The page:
Miss America 2019: Could The Crown Fit?

“Have you thought about competing for Miss America?” surfaced more than a handful of times during and after my reigns as an Aquatennial Princess and Princess Kay of the Milky Way. Initially, I laughed at these inquiries, knowing full well I was no “beauty queen” and had little experience in the “real” pageant world. Everything I have done up to this point has been judged solely on paperwork, personality, professional poise, communication skills and interviews, all areas in which I now take great pride. Thanks to my studies and experiences, namely in scholarship/ambassador programs, my editing is razor sharp, professionalism is on point, interviews and self presentation—albeit rusty—kill, and interactions with the public easy as ABC; not trying to toot my own horn (trust me, there’s still plenty of room for improvement), rather applaud the people and programs responsible for these realizations.

I want to keep this as real as possible:

“Have I thought about competing for Miss America?” Yes. LOTS. I’m a dedicated fan. I follow state titleholders throughout their reigns and never miss a Miss America competition (Sept. 10, 2017 on ABC).

“Do I want to compete for Miss America?” Yes. How could I not want to challenge and better EVERY aspect of my life, serve others as a full-time job and *bonus* win a $50,000 scholarship??? DUH! That’s not even mentioning being a national role model and CMNH ambassador, supporting a cause of my choosing as my personal platform and representing America across the States and world. I mean, really, how could I not want to?

The impending question for me has always been, “will I compete for Miss America?” and it’s complicated. Allow me to explain:

Logistically, finding the time to compete has proven difficult mostly due to my wanderlust. If I’m constantly out-of-state or abroad, it leaves me no opportunity to commit myself to a local or state yearlong reign. The way I see it, if I’m going to do it, I’m in it 110 percent, which means devoting (at least) a full year to staying in the U.S.

Beyond timing, I hesitate to compete for a couple reasons that I’ve tried and failed to justify, rethink or approach differently.

First and foremost, I don’t want to perpetuate stereotypes and unrealistic expectations, especially when it comes to appearances. I exercise at least 5 times a week, eat my veggies and whole foods (with the occasional treat), and I certainly don’t look like a preliminary swimsuit winner. I know it’s possible to challenge the stereotype, but how can one ignore the ongoing reputation that Miss Florida (the state I’d be competing in) holds of winning the swimsuit prelims with consistently trim, slim figures. On a side note, what’s there against exercise clothes rather than swimsuits? I just don’t want to be the girl that “hasn’t eaten dessert in months” or the one that exercises 3 hours a day to maintain her physique. I can’t seem to get on board with what it would cost me—mentally and physically—to look like a previous swimsuit winner.

Next, there seems to be an utter discordance between what you must do to win the Miss America crown and what you actually do in your year as Miss America. Anyone ever see Miss America in a swimsuit during an appearance? How about twirling a baton or advising the world on how to solve its problems in 30 seconds? To be fair, I see the high value in being comfortable in front of an audience, quick on your feet to answer tough questions and up-to-date on current events, but publicly sharing your opinions on culturally sensitive topics like politics in front of millions of viewers?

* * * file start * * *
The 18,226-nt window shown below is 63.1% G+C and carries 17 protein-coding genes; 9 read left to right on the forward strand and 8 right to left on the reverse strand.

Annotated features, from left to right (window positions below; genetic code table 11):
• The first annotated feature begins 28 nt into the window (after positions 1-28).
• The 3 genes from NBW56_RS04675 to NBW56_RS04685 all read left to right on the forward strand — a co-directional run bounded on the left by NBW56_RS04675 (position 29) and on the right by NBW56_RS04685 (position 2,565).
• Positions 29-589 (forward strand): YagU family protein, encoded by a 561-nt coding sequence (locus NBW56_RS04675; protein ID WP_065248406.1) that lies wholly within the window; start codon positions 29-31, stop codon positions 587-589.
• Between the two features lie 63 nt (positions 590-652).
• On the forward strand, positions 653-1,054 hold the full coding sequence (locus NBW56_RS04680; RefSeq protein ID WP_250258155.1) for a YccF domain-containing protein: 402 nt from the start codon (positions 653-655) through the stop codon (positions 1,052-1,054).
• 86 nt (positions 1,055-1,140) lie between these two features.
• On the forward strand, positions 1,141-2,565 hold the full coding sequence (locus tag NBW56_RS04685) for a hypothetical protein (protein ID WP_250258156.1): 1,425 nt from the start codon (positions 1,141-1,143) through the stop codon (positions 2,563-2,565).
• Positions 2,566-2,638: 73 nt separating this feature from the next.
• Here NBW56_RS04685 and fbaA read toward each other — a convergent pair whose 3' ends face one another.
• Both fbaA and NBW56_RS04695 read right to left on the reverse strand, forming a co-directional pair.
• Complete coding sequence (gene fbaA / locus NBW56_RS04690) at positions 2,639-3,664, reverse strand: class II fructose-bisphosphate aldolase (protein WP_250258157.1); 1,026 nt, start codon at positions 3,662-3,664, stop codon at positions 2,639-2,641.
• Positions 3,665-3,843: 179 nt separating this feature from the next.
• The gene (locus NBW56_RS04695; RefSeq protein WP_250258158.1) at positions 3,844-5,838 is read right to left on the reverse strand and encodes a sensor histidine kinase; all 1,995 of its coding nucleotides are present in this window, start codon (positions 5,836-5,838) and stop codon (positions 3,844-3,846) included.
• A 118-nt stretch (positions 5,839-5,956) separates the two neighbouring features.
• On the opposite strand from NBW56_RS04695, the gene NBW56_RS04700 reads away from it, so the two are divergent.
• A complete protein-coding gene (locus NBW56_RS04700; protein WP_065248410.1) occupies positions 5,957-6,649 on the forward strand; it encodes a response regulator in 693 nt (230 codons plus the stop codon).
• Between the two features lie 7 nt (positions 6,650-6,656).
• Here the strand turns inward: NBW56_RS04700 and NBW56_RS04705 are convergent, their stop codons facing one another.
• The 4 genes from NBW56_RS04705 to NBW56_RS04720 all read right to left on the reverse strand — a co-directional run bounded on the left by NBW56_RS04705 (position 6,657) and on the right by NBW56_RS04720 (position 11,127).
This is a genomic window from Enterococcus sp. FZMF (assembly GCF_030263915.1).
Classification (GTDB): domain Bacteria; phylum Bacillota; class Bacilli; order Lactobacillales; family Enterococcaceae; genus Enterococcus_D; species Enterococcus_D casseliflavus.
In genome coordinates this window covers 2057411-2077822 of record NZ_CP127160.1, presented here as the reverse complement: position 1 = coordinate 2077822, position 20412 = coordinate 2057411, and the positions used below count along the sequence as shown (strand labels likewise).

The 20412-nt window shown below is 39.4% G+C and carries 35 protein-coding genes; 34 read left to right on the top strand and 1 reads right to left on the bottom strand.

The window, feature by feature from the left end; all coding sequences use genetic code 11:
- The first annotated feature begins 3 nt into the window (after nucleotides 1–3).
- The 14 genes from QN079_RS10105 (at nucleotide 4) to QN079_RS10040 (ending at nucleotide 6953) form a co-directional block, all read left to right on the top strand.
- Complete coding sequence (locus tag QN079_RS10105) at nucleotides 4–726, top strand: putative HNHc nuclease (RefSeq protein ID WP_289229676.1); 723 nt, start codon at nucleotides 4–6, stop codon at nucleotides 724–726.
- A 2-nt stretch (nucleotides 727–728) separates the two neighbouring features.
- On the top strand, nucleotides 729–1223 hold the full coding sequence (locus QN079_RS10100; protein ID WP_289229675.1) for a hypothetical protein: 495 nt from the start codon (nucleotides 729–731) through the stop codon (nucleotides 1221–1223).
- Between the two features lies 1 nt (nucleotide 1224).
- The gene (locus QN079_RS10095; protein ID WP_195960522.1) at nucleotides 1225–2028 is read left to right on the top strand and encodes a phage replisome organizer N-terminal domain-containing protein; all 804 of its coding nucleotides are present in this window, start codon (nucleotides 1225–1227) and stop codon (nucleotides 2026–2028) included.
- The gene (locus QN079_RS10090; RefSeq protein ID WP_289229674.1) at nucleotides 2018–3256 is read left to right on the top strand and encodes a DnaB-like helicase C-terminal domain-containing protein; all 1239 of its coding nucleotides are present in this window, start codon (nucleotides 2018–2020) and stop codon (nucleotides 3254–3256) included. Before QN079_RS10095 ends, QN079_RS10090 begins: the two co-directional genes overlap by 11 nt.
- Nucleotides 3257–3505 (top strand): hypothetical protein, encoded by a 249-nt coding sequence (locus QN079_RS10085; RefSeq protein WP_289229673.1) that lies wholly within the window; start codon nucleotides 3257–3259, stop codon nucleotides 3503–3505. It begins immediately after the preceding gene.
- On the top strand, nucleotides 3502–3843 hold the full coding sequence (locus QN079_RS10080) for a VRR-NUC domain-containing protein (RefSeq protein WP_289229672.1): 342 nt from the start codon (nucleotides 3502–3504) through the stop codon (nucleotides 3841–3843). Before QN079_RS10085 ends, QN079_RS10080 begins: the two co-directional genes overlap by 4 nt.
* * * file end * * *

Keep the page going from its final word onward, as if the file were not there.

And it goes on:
Finally, the scorecard breakdown:

30% – Talent

25% – Interview

20% – Onstage Question

15% – Evening Wear

10% – Lifestyle and Fitness

I know I’m not the only one that has some questions here, especially about the weight talent holds over an interview.

When all is said and done, what Miss America does outside of competition is everything I want to do, encompass and represent. I simply question if the Miss America Organization has embraced its transition from a beauty pageant (in its early years) to a scholarship program to the fullest. All scrutiny aside, I have an immense respect and admiration for all young women who compete in MAO. The dedication, determination and self-discipline this organization demands is not to be undermined or underestimated. However, to be true to myself and pinpoint my purpose should I compete, these are concerns that I must remedy to some degree in order to proceed.

With that, I openly welcome cordial discussion, comments and input surrounding the topic.

Un beso y abrazo fuerte (xoxo),



How to Prepare for Candidate Week: Aquatennial Edition

It’s crunch time! That means you need to keep practicing and start planning to be the most prepared possible for your big week. At this point, you should be drilling the mock interview questions with your family and friends, start laying out your wardrobe and playing with some hair and makeup ideas. Here’s everything you should get in order before day one.

PRO TIP: Eliminate decisions (applicable to everyday life choices, too). The more you limit your selection, the more energy you can focus on what matters: being present.

Head to heels


First impressions really do count. Make no mistake: the moment you step out of your vehicle, you are being judged. So, I strongly encourage that you step out with your best foot, best smile and best style. To prepare for Aqua week, my mom and I planned my outfits (clothes, shoes and jewelry) for everyday with little baggies of jewelry hooked around the hangers. Sticky notes for hair and makeup reminders are also great tricks!



  • The style matters. If “business professional” attire is requested or required, you are wearing a suit. Be sure you don’t mix “business professional” with “business casual,” or worse, “casual.” A sundress, khakis or casual skirt does not count as “business professional.” A jacket is often an excellent choice to bring your outfit up to a “business professional” level.